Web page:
Just a few short years ago, Kyle Turris was ranked as the top North American skater heading into the 2007 NHL draft. Taken third overall, Turris was still perceived to be a bit of a project, but one who would ultimately pay hefty dividends. Fast forward to today and it’s safe to say that Turris has had a rough start to his professional career.
So what went wrong? Well, for one thing, the Coyotes drafted him. After electing to play a year of college hockey, Turris joined the Coyotes for three games in 2007-08, scoring an assist in the process, keeping things bright. The next year was somewhat frustrating, but Turris at least spent the majority of his season in the NHL. Not so in 2009-10, where he skated every game in the AHL for the San Antonio Rampage. This was certainly not a great sign for fantasy owners, but there’s always hope for a bounce back season (see Michael Del Zotto).
The “bounce back” season turned out to be a 25 point performance in 2010-11. As the following offseason progressed, Turris made it known that fantasy owners weren’t the only ones who were frustrated. Turris wanted out. After a brief holdout to start this season, Turris finally caved and signed a two-year pact and after another week or so, dressed in a Coyotes uniform, something he hoped he would never have to do again.
Why was Phoenix so frustrating to Turris? Quite simply, he wasn’t being developed to be a star player. Over the 65 games that Turris played last season in Phoenix, he averaged a meager 11:16 per game. For a team with only three players scoring more than 50 points, this was just not acceptable, but it would all change as Turris finally got his wish and was traded to the Ottawa Senators.
In his first three games with the Sens, he managed an assist in each of them. By contrast, Turris was not able to get on the scoresheet even once in the six games he had skated with Phoenix. On top of that, Turris is averaging 17:44 per game in his new home (through last night’s win over Philadelphia) as opposed to an average of 12:44 per game in Phoenix this year and an average of only 11:16 a season ago.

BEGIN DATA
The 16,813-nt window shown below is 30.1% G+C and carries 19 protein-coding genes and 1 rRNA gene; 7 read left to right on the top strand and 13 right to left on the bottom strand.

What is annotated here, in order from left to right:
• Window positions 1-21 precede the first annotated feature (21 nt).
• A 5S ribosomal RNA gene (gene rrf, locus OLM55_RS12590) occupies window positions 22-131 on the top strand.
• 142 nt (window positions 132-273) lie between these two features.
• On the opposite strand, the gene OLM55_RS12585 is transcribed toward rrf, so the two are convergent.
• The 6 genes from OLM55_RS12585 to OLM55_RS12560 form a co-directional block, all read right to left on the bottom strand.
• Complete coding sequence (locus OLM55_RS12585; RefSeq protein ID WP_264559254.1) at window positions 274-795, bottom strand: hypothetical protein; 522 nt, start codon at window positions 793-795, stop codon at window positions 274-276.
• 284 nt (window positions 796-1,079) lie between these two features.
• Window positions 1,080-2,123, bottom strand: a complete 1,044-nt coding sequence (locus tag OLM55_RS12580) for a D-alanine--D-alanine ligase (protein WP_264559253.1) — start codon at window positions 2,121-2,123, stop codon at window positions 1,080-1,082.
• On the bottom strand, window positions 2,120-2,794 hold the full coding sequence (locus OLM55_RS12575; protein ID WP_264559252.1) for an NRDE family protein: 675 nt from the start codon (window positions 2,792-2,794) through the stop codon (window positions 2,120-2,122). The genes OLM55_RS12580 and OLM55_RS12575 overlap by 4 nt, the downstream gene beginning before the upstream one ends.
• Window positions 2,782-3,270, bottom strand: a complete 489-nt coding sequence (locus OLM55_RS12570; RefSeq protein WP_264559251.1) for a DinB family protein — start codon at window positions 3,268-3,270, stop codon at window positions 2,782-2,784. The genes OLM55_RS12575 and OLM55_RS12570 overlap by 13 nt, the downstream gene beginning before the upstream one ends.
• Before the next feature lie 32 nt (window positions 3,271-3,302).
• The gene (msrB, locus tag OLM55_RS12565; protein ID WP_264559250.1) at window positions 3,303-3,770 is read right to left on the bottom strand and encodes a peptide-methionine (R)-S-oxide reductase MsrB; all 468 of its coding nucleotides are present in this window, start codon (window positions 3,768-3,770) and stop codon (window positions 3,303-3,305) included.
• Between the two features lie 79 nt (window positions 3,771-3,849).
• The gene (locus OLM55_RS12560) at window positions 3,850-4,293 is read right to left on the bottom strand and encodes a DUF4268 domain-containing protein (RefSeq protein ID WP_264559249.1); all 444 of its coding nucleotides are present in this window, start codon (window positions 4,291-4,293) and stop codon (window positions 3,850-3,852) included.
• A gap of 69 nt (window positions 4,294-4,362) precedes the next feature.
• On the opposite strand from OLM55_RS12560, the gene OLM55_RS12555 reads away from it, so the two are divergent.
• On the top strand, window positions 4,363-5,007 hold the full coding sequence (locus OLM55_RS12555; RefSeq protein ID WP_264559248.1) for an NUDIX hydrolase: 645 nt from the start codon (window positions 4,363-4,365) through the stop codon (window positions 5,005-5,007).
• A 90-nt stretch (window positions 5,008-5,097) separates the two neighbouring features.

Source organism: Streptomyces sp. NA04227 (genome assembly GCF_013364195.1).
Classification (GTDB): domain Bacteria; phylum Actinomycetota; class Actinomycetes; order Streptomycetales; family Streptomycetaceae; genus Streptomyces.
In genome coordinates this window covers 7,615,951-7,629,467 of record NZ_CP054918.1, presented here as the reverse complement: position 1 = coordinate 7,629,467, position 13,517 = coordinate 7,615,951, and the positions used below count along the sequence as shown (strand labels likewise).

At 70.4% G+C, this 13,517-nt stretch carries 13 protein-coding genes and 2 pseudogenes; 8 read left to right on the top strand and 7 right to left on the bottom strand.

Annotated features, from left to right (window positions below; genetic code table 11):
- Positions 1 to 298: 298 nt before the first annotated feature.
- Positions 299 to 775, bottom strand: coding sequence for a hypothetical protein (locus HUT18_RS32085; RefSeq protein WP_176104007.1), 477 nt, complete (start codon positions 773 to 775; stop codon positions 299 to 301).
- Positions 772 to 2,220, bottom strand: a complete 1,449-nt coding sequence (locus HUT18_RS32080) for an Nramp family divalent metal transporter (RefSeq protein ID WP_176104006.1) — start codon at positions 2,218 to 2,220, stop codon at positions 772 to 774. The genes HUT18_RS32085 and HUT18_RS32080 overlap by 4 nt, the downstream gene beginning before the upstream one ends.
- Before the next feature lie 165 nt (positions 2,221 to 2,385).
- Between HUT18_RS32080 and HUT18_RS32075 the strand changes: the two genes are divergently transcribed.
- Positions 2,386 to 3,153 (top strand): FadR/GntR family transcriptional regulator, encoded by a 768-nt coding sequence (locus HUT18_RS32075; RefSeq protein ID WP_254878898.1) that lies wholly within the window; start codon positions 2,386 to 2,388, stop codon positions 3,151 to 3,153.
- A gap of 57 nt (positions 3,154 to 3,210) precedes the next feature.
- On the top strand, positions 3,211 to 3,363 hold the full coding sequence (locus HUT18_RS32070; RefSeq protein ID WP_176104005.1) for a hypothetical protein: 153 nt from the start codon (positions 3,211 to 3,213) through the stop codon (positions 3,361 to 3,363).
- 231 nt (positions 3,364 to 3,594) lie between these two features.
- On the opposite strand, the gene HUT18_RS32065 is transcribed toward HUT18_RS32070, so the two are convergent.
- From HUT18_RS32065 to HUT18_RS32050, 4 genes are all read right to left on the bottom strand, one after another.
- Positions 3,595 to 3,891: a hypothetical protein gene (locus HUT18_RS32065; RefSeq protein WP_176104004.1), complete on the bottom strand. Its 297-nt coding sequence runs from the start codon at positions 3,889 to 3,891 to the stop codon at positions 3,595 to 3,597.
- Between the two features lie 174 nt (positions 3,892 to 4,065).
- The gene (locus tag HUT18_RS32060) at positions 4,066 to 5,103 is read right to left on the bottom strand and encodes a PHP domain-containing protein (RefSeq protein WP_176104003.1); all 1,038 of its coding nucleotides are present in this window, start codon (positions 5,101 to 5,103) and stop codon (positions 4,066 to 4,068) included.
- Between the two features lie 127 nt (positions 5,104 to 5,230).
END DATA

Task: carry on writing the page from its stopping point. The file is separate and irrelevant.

So what is Turris doing with the extra ice time per game? Take a look at the stats below.
In the first two rows, you can find Turris’ actual statistics from last season in Phoenix and this season in Ottawa. Below that, you will see the prorated 82 game averages from each team. One of the first things that jumps out is that Turris’ stats are probably inflated in some areas, due to the small sample size from his stint in Ottawa. There are a few positives to take from it though. One is that Turris’ point production is much closer to a level we all had hoped. While it’s unlikely he’ll be able to maintain a plus-49 average, the closest Turris has ever been to a positive over the course of a season was last year’s even rating. Simply moving to the plus side of the equation is a great sign.
While Turris certainly appears to be adjusting well, his shots per game are only up slightly from last year. This makes sense, considering Turris has scored only one goal in Ottawa and it came off a deflection, rather than a shot. As he finds his comfort zone, he’ll not only shoot the puck more, but he’ll also find the back of the net as well.
Another stat that is slightly inflated due to the small sample in Ottawa, is Turris’ penalty contributions. After some words with Daniel Briere, Turris dropped the gloves on Saturday, something quite uncharacteristic of him. As he continues to play more games, the PIM average will lower.
Watching Turris skate in Ottawa has been rather impressive. He is playing with so much more confidence than he had in Phoenix and the stats will continue to reflect that. While there are times where Turris looks to be one of the best players on the ice, he still has some development before he is a consistently dominating player. It won’t take much time before people begin to reinvest in the 22 year old (owned in only 6% of Yahoo fantasy leagues). He is still a heck of a hockey player, but now he finally has opportunity on his side and the confidence is growing with each passing game.